Today was my fourth day of driving with my recently turned 15-year-old niece. With a few hours of driving together under “our” (this is not the royal we, if you’re teaching new drivers), we were both feeling good about her progress.
And then we had three near misses. One in a parking lot with a wall (thank you Jesus for my screaming, “Brake!!!”). One on a road as she drifted up the curb (we had talked about her tendency to be too far to the right, so at least this oops made my point). And once when she started after stopping to look at something and was in reverse, not drive; we flew backwards. Thankfully no-one was behind us.
Being a beginner is messy, isn’t it. Does this remind you of your early days on the field? Figuring our shopping or traffic or living with new teammates?
Being a beginner can also be exciting. But . . . want to guess the most uttered phrase out of her mouth on the first day?
When she accelerated a little too fast or stopped w-a-y behind a stop sign or took a corner like a race car driver.
She was apologizing for not knowing how to drive. But how could she know?! She’s a beginner. I reassured her that she didn’t need to apologize for not knowing how to drive.
As we puttered around, I thought, “What a shame we live in a world of experts.” Where are the beginners? Where is the permission to not know? Where is the freedom to try things?
You have permission to be a beginner.
You do not need to be the best teammate, support raiser, child educator, faith sharer, or language learner you can be right out of the gate . . . just be in process. At any stage of life, parts of you are going to be a beginner.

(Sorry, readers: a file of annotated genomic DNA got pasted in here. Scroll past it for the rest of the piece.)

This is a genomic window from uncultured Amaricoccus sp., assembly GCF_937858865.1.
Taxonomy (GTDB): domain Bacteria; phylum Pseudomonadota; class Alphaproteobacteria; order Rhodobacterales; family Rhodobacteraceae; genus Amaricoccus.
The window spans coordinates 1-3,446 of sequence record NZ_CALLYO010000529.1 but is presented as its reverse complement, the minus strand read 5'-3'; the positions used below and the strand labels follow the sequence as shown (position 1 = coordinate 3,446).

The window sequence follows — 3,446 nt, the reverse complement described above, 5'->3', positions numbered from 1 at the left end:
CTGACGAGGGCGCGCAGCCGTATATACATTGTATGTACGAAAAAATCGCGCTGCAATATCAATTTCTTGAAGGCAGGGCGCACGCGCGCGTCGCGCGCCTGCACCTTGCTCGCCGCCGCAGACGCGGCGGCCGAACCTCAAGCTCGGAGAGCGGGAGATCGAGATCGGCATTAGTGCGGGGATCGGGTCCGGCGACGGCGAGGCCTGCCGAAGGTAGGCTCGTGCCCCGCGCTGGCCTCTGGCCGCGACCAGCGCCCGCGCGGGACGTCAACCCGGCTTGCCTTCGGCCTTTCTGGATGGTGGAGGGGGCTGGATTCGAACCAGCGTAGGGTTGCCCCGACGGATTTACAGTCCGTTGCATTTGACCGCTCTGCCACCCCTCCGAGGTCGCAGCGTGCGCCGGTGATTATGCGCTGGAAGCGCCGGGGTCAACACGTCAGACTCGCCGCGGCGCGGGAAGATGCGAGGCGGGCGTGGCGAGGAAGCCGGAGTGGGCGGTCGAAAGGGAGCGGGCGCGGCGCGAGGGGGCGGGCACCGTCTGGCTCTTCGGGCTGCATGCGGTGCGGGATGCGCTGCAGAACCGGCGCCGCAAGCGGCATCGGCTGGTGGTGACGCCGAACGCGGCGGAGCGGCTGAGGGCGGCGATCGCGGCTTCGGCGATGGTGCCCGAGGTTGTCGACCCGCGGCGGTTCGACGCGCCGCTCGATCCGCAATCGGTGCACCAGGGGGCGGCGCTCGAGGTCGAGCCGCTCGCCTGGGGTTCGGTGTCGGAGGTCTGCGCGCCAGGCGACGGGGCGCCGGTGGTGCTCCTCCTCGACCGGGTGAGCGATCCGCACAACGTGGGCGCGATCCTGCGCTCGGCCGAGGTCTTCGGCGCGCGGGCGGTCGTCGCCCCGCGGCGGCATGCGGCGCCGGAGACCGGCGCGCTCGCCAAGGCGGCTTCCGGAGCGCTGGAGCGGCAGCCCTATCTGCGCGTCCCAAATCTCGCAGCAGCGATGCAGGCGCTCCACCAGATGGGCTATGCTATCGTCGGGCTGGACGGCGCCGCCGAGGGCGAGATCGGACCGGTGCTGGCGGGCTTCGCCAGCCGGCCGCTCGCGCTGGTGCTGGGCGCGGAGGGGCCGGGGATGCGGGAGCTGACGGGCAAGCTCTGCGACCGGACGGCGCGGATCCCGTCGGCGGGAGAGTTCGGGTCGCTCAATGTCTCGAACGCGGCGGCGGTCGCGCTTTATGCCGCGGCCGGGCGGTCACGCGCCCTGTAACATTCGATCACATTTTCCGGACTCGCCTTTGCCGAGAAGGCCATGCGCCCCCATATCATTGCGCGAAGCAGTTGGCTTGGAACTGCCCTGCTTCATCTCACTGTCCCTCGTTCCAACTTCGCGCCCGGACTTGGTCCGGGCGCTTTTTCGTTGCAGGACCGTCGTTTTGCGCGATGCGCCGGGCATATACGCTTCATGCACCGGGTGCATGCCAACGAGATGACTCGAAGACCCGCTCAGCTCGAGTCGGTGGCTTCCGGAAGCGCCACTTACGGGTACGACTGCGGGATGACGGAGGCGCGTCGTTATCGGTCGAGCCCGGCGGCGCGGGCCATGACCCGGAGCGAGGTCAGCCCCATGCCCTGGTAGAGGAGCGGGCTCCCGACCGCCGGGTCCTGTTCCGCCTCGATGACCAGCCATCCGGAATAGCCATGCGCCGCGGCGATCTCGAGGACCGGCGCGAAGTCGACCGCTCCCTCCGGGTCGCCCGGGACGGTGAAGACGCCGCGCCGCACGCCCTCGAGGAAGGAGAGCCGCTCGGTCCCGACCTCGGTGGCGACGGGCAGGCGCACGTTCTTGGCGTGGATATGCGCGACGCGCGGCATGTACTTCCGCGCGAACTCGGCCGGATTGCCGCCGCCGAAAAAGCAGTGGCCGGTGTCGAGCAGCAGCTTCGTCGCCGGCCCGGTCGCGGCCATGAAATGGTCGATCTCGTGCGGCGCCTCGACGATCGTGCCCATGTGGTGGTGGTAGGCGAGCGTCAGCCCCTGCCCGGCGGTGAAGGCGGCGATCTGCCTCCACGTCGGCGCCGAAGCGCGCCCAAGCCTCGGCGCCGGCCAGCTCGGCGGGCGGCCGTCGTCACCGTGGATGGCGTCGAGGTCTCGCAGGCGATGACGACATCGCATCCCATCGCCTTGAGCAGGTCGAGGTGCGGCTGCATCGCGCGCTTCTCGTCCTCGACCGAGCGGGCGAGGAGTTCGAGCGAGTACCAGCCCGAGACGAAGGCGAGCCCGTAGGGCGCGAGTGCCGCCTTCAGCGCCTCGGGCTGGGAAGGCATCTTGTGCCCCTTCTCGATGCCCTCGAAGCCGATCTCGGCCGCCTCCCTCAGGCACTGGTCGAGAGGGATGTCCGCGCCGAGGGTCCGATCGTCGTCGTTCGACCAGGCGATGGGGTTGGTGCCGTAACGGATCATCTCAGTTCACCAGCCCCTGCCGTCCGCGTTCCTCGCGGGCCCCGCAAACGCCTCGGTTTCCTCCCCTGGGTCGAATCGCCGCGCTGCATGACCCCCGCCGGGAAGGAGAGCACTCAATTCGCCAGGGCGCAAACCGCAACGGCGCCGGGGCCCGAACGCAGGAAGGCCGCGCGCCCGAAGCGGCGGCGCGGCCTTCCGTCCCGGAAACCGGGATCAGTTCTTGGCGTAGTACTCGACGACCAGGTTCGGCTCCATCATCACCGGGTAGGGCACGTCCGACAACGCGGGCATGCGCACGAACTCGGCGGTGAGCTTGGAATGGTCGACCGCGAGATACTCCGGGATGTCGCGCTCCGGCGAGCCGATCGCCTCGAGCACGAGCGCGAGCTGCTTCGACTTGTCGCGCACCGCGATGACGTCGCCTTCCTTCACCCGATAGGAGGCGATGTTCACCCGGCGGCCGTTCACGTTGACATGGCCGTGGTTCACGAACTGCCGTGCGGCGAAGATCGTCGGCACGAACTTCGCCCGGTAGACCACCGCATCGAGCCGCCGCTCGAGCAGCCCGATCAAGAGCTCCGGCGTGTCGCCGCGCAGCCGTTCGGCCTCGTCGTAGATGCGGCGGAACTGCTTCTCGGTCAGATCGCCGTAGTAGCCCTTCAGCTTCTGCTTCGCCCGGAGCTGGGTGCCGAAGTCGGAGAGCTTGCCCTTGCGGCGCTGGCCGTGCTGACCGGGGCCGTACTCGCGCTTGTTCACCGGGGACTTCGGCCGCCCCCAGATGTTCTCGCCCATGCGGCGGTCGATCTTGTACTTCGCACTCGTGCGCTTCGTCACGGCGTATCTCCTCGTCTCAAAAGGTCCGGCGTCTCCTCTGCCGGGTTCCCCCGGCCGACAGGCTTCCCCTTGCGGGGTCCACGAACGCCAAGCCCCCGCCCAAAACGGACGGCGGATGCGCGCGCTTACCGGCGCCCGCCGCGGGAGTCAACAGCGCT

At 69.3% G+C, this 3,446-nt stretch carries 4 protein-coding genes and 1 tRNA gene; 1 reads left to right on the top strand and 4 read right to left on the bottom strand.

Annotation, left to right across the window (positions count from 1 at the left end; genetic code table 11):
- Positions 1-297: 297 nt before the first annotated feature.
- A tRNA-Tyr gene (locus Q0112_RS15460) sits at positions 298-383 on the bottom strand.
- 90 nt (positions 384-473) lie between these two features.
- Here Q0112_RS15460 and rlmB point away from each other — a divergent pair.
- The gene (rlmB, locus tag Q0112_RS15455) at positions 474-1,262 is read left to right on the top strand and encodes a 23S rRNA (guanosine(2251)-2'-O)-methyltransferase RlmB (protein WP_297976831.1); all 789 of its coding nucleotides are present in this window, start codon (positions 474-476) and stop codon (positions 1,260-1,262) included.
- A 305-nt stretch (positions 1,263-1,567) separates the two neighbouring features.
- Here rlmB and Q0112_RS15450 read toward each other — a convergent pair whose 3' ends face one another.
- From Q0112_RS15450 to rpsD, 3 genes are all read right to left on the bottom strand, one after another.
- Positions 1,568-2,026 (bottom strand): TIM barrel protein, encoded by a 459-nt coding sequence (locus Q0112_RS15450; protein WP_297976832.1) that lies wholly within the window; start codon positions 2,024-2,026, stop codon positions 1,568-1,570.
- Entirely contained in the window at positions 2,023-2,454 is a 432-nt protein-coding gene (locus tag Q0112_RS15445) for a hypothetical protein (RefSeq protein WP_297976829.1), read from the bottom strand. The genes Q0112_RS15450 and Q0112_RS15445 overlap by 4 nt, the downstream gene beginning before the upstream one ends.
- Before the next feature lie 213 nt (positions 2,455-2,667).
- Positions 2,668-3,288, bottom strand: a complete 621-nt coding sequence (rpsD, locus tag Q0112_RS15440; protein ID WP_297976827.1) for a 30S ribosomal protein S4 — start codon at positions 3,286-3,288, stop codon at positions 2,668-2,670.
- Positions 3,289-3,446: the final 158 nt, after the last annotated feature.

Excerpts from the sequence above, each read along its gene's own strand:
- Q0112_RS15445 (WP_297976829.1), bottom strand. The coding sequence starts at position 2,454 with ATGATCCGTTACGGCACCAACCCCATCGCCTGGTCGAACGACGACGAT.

With that in mind, Global Trellis is launching our next course for people in their first year on the field. Making the Most runs from September 2020 to June 2021 and is open to anyone who moved or is moving to the field in the year 2020.
Sometimes you need to find a place where you can let your guard down without watching eyes—even if your teammates and local friends are wonderful.
Want to know the second most uttered phrase out of Anna’s mouth?
“You have nerves of steel.”
Ha! Thank you Asian traffic for helping me not wince. But the truth I love her and do not want her to feel bad that she’s a beginner or embarrassed that she doesn’t know more than she knows. I want her (and you and me) to sense the joy of learning.
You have permission at any stage of your time on the field to be a beginner. So I ask again, where is God inviting you to be a beginner?
It’s awkward to be a beginner, but it also can be fun. I bet you have nerves of steel too :)!
Know anyone who is newly arrived on the field or soon to arrive? Let them know about “Making the Most.” And be kind to yourself where you are a beginner . . . it will get better!
Part of this post first appeared in a Global Trellis mailing.